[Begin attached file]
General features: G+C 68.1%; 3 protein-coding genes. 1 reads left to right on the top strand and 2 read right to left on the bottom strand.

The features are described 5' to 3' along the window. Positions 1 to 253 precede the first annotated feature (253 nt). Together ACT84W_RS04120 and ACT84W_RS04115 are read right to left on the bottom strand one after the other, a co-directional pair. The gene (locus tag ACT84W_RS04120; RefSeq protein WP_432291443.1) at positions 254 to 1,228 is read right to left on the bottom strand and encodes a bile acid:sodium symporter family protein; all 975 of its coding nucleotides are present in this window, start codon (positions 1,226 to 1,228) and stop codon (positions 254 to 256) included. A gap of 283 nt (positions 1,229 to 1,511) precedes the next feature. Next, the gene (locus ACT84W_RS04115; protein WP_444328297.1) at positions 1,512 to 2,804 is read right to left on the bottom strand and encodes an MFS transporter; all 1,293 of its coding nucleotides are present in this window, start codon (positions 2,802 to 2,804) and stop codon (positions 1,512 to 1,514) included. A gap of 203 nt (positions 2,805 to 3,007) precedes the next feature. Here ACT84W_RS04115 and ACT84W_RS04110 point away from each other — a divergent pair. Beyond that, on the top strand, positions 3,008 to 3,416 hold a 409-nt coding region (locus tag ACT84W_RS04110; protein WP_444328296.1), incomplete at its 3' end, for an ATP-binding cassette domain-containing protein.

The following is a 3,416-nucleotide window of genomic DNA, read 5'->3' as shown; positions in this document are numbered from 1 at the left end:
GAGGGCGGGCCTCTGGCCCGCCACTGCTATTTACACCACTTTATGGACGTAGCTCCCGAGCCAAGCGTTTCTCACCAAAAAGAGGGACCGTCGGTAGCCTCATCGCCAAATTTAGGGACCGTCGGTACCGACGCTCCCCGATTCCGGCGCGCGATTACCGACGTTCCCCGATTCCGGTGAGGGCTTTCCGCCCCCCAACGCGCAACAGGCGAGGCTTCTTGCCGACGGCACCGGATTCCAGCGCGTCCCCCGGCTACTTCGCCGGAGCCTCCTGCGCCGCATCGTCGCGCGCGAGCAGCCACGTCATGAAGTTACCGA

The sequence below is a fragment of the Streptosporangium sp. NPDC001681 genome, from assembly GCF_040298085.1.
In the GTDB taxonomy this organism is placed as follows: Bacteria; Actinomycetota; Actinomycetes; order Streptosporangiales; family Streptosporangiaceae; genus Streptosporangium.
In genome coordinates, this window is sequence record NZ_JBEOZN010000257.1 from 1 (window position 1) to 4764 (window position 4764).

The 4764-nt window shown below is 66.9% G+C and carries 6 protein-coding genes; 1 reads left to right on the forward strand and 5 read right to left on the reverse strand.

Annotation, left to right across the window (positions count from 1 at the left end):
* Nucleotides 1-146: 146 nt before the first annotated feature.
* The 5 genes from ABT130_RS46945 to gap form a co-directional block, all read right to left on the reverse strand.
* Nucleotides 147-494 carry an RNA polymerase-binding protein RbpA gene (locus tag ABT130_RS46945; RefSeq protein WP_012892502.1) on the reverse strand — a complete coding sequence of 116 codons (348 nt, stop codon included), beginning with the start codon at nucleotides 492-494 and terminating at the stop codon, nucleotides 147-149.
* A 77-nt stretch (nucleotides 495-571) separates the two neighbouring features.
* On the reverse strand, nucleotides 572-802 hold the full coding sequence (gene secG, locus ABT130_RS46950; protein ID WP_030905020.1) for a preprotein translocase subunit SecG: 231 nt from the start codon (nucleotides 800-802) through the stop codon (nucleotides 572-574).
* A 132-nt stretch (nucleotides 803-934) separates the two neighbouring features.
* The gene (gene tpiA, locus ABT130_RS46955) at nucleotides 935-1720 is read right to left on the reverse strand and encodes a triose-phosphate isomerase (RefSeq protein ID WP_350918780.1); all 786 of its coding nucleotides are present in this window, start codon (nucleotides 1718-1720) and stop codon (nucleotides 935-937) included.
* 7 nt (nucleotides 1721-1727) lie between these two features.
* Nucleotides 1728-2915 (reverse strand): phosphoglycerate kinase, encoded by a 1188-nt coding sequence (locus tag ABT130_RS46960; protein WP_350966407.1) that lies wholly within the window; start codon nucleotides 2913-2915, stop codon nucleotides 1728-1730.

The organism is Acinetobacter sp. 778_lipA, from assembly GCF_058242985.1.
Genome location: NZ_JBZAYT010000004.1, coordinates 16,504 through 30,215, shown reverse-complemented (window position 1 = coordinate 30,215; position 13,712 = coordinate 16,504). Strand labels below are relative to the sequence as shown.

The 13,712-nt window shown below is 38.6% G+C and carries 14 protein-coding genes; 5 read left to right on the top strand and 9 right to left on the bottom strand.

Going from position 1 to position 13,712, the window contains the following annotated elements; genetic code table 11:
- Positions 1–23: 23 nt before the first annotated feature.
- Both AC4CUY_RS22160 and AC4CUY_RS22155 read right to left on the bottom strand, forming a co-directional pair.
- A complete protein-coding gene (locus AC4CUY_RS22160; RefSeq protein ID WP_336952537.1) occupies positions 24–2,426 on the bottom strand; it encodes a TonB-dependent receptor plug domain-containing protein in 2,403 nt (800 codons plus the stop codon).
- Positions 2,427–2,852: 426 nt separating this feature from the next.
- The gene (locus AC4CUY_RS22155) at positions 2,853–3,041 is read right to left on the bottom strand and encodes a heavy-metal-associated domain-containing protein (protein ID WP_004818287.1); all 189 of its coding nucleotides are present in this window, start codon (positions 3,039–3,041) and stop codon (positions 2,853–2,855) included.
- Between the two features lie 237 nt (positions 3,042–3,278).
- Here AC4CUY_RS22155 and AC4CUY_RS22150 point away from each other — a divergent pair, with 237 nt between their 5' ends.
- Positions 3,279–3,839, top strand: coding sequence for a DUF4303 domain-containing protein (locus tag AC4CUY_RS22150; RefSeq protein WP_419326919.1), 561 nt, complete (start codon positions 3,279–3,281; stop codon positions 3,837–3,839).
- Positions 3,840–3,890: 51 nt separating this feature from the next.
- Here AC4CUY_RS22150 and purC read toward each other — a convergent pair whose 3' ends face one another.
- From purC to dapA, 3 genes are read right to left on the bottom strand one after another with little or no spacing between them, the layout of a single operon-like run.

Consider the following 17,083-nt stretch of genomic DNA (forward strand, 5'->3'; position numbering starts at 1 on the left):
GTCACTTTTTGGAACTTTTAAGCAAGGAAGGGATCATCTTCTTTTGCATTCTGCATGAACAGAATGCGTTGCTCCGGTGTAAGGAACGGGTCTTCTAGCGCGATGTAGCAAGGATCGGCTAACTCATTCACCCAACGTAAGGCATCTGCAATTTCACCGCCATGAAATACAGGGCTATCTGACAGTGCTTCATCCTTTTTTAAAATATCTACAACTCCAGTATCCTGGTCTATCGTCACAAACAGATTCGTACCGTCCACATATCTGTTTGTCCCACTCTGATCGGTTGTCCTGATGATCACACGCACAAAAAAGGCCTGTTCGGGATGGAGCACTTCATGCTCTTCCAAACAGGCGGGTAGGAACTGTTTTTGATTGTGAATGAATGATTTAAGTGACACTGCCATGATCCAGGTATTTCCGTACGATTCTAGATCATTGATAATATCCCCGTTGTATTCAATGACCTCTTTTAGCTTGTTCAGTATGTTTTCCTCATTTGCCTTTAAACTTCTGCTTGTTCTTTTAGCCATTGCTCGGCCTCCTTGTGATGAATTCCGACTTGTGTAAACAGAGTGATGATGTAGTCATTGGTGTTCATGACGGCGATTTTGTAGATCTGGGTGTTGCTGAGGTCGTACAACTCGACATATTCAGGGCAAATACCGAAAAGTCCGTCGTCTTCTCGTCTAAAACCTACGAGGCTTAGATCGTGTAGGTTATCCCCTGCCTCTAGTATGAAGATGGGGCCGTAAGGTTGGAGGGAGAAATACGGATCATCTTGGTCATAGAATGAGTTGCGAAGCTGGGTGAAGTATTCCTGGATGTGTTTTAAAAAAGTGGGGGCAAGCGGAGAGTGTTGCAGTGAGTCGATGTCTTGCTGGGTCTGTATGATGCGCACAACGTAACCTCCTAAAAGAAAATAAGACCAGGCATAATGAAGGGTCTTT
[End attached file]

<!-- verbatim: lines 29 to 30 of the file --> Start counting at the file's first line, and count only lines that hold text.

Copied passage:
- Here AC4CUY_RS22155 and AC4CUY_RS22150 point away from each other — a divergent pair, with 237 nt between their 5' ends.
- Positions 3,279–3,839, top strand: coding sequence for a DUF4303 domain-containing protein (locus tag AC4CUY_RS22150; RefSeq protein WP_419326919.1), 561 nt, complete (start codon positions 3,279–3,281; stop codon positions 3,837–3,839).